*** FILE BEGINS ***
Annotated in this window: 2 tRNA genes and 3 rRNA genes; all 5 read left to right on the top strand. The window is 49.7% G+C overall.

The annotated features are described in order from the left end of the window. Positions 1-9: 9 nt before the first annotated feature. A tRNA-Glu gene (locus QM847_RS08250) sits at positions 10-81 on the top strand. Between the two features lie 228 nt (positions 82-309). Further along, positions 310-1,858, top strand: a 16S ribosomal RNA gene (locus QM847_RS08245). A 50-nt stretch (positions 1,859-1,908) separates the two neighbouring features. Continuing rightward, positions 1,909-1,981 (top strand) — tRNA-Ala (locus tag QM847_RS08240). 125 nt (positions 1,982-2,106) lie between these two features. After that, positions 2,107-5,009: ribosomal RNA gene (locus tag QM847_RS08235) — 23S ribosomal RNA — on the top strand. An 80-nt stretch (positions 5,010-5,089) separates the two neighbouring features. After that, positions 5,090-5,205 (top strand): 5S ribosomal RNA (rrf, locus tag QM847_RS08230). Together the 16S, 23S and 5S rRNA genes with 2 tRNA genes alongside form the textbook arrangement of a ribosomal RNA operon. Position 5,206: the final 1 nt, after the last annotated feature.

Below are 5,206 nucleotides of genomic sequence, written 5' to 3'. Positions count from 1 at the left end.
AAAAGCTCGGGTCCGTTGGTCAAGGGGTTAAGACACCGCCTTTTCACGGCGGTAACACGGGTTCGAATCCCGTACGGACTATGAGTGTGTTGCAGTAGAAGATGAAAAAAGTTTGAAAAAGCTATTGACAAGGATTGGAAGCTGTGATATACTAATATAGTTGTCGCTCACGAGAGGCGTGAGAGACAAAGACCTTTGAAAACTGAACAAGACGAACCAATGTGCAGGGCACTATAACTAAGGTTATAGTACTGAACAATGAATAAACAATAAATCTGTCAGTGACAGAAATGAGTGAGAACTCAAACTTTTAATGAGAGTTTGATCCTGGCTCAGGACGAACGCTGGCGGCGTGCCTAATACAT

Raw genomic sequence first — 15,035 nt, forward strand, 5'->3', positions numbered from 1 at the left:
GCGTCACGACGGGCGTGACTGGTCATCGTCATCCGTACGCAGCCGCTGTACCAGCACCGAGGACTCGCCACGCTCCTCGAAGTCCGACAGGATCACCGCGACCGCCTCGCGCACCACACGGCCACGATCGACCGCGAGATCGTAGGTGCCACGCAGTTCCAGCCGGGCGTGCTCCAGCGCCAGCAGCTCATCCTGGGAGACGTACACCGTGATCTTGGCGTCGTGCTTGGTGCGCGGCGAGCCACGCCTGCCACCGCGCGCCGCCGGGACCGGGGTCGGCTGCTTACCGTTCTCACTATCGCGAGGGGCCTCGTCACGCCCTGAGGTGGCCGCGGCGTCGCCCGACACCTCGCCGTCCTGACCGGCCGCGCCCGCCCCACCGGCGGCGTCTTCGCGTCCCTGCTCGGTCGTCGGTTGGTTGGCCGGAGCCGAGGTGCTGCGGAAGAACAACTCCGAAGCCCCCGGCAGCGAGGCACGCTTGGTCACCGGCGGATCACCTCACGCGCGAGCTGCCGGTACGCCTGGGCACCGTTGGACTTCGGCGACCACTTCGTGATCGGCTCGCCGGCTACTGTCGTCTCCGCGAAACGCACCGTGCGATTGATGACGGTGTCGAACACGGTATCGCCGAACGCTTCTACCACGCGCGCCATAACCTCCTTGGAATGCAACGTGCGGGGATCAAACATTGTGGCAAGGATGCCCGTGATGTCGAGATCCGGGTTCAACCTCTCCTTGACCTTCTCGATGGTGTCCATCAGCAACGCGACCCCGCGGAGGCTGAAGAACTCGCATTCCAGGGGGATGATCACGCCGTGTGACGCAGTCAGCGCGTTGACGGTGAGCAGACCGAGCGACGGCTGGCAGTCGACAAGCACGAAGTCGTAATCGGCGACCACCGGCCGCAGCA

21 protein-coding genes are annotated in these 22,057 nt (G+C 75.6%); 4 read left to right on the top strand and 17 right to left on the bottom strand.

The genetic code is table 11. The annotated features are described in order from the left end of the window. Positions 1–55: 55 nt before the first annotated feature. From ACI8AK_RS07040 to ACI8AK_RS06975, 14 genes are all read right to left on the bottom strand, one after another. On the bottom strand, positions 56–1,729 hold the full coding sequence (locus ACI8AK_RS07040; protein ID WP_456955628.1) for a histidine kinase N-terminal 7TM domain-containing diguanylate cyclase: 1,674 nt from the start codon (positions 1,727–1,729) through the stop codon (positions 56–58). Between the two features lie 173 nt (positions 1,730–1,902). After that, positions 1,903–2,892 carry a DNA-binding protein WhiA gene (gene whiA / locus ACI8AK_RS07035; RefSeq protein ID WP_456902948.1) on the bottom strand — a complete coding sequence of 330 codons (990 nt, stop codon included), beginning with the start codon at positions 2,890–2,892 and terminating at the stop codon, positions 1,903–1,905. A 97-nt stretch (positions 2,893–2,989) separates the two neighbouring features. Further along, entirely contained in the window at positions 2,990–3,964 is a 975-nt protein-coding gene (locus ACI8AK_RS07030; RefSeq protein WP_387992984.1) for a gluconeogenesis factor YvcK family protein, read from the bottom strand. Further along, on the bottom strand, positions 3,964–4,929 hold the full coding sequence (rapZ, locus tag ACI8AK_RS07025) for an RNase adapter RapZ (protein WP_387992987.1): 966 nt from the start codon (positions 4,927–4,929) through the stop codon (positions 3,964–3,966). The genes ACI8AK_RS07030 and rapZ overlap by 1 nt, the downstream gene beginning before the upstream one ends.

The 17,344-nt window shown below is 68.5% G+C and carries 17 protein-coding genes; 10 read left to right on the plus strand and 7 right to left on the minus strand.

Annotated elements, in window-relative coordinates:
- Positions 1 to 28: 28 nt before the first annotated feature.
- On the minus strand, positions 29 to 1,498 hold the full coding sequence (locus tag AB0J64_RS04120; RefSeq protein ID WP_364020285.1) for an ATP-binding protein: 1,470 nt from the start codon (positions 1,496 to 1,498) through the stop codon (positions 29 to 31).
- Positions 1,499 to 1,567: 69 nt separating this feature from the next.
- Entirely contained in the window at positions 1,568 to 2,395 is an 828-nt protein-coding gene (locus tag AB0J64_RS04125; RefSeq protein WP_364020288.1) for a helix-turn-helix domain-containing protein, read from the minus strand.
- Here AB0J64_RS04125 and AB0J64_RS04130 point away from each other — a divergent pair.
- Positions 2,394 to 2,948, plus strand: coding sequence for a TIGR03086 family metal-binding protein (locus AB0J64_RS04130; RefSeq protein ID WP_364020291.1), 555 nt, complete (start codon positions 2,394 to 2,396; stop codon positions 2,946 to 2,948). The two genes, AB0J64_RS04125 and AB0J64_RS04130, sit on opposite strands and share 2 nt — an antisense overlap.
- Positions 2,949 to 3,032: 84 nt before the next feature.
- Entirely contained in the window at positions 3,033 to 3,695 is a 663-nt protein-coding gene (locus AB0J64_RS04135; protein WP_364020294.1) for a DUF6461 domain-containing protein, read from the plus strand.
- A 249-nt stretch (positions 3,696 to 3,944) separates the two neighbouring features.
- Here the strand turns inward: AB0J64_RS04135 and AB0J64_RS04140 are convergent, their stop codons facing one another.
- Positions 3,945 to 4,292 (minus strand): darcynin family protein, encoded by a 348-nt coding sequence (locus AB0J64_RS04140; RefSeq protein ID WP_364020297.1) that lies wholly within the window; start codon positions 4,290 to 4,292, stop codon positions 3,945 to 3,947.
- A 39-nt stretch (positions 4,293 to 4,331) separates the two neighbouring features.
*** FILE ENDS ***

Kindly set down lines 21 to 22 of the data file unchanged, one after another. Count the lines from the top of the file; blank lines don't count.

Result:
- Positions 3,945 to 4,292 (minus strand): darcynin family protein, encoded by a 348-nt coding sequence (locus AB0J64_RS04140; RefSeq protein ID WP_364020297.1) that lies wholly within the window; start codon positions 4,290 to 4,292, stop codon positions 3,945 to 3,947.
- A 39-nt stretch (positions 4,293 to 4,331) separates the two neighbouring features.